july 9, 2019
The first time we stumbled upon Twin Lakes, Colorado is probably the same way many others do—on the drive from Denver to Aspen. It’s often the lesser GPS-suggested route, but I’ll go ahead and assure you it’s the better one.
Even before you hit the official village, the arrival of two almond-shaped lakes stir your attention. Mt. Massive and Mt. Elbert, the two tallest peaks in Colorado, rise out of the snowcapped range as you glide along a sleepy two-lane road where the occasional sign points to campsites both along the waterfront and the hillside overhead.
One quick decision and you’ll spin down an access road you’re not sure if you should be on, the Mt. Elbert Power Plant behind chainlink and barb. A few vacant cars sit quiet in the dirt. Down a grassy embankment and spread apart on a narrow strip of rocky brown sand, fisherman tug on lines cast into the glacial water. The surrounding wilderness reflects against it, and as you stand on the quiet bank scanning the shoreline, one of the most impressive features is really what isn’t there at all.
There isn’t a single building obstructing the landscape. There’s no ski lodge. There’s no touristy retail strips. There’s not even a stoplight in what feels like a one-stoplight kind of a town.
But that doesn’t stop visitors from pulling off to the side of the road, a steady stream of them on most Spring and Summer days. What makes them pause, what made us pause, is the chance to gawk at what feels like a ghost town—a ghost town with a pulse.
Twin Lakes (formerly Dayton) was an important transportation hub between Aspen and Leadville between the mid-1860s and early 1890s during the gold and silver mining boom that ushered in prosperity for much of Colorado at the time.
There’s also another reason people stop here. "We’re the only toilet from Leadville to Aspen," jokes Colleen Schweigert, volunteer coordinator at the Twin Lakes Visitor Center, known as the Red Rooster and named after the former Red Rooster Tavern which was also a hotel and brothel.
Over a dozen curious and well-preserved historical buildings remain just like the Red Rooster. Many are of log construction and built around the same time—a blacksmith shop that temporarily served as the courthouse and county seat, the remnants of a dormitory-style hotel built by T.C. Wetmore, the Twin Lakes Schoolhouse that operated from 1895 through 1959, the Willard House general store, an inn, an old ice house, the original dance hall, and several residential cabins, some of them relocated.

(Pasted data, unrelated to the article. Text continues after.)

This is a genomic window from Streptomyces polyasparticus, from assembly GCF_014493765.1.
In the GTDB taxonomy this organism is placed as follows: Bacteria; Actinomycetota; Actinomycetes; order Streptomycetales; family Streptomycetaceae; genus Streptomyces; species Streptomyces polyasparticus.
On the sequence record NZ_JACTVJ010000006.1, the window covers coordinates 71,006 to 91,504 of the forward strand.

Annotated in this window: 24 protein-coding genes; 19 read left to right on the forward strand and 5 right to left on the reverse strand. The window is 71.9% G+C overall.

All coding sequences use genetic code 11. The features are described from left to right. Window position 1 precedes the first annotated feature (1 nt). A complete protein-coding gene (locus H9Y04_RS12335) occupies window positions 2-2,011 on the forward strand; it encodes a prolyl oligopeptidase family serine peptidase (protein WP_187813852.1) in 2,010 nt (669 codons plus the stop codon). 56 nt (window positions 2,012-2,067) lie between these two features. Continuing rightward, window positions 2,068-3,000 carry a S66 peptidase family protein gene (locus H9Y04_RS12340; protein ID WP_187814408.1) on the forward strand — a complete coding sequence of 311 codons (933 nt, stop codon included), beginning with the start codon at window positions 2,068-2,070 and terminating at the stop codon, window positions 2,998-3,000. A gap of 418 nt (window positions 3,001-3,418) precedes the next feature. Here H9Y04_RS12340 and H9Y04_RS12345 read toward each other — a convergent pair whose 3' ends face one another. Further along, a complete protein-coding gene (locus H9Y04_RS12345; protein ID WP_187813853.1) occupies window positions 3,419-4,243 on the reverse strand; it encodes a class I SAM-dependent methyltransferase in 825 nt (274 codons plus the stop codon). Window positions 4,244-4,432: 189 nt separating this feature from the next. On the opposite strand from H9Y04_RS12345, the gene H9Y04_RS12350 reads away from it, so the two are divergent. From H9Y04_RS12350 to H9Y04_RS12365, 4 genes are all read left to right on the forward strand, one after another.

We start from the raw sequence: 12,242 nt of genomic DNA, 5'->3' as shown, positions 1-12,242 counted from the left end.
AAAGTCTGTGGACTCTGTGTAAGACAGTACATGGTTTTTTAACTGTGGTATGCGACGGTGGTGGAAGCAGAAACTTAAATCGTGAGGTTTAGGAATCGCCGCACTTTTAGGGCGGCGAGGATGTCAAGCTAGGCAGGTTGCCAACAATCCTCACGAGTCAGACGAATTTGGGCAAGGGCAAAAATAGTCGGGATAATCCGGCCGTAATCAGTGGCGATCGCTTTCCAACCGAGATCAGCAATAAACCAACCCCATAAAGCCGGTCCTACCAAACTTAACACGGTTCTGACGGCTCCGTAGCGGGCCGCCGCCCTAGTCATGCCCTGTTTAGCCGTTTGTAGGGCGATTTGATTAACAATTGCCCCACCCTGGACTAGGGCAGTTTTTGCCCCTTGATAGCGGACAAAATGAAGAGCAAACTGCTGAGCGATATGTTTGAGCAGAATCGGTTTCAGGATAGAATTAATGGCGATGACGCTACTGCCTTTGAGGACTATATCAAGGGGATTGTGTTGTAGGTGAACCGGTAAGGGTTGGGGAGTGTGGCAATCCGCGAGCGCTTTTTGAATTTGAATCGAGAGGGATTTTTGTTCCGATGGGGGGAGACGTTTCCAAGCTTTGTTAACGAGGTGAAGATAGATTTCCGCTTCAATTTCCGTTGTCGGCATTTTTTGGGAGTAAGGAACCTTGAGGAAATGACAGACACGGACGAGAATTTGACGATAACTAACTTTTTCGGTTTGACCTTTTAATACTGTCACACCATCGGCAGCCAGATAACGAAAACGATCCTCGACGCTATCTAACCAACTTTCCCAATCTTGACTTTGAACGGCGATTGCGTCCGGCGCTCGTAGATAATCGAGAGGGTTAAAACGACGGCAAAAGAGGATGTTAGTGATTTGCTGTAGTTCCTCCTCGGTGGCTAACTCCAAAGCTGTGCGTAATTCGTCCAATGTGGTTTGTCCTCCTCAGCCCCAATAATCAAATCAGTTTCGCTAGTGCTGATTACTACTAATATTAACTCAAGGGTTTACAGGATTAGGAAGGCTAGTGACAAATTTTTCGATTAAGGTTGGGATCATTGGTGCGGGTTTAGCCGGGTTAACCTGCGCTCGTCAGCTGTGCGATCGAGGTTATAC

Today, they’re markers on a walking tour. Some are boarded up, and most don’t tell their story unless you find someone to ask. But they’re also reminders, not just of the bust that arrived hear, but how this place has managed to survive at all.
And as you take a closer look, that pulse I mentioned, it starts to feel a bit stronger. The outdoor deck at the Twin Lakes Inn & Saloon is full. Campers poke around the general store for snacks and firewood. The coffee bus servers a handful of cyclists refueling their ride. A woman spots a photographer (me), eager to point out the likeness of a praying angel—its figure and form shaped by the yellow-green aspens on a hillside to the north.
I’ll add that in our short time of exploring the village itself, we were greeted by four of its members. That doesn’t sound like much in any other neighborhood of the world, but here in the official historic district of Twin Lakes there are only 23 residents currently. And it’s clear that among them there’s a very endearing dedication to not only the preservation of its structures and stories but also to protect it from the kind of development that might alter its historical identity.
There’s another curiosity too.
On the other side of the lake, a gentle 4-mile roundtrip hike through those same angel aspens leads to the relocated site of the Interlaken Hotel and Resort. Locals refer to it as a ghost resort. Built in 1879 and developed by entrepreneur and mining investor James V. Dexter in the 1880s, the resort was a popular draw. The Leadville tourism website refers to as "Colorado’s most beautiful resort in the late 19th Century."
Especially curious to me is that Twin Lakes, a town with a thriving resort at the onset of the mining bust didn’t evolve into even more of a tourist destination. If you compare, and I’m no expert here, the geographical qualities of, say, Twin Lakes to Aspen—Aspen recovered from the mining bust through skiing—it’s interesting that Twin Lakes didn’t follow suit.
Actually, it turns out that low, stagnant waters during a dam construction project at the turn of the century resulted in weary guests staying away due to fears of malaria.
Maybe Aspen was just lucky. In a lot of ways, I think Twin Lakes was even more fortunate.
Travel between Twin Lakes and Aspen itself via Top of the Rockies Scenic Byway, a high mountain road that winds to the summit of Independence Pass and crosses the Continental Divide at 12,905-feet, is limited between Memorial Day and late October as it’s closed from the onset of fall through mid-Spring.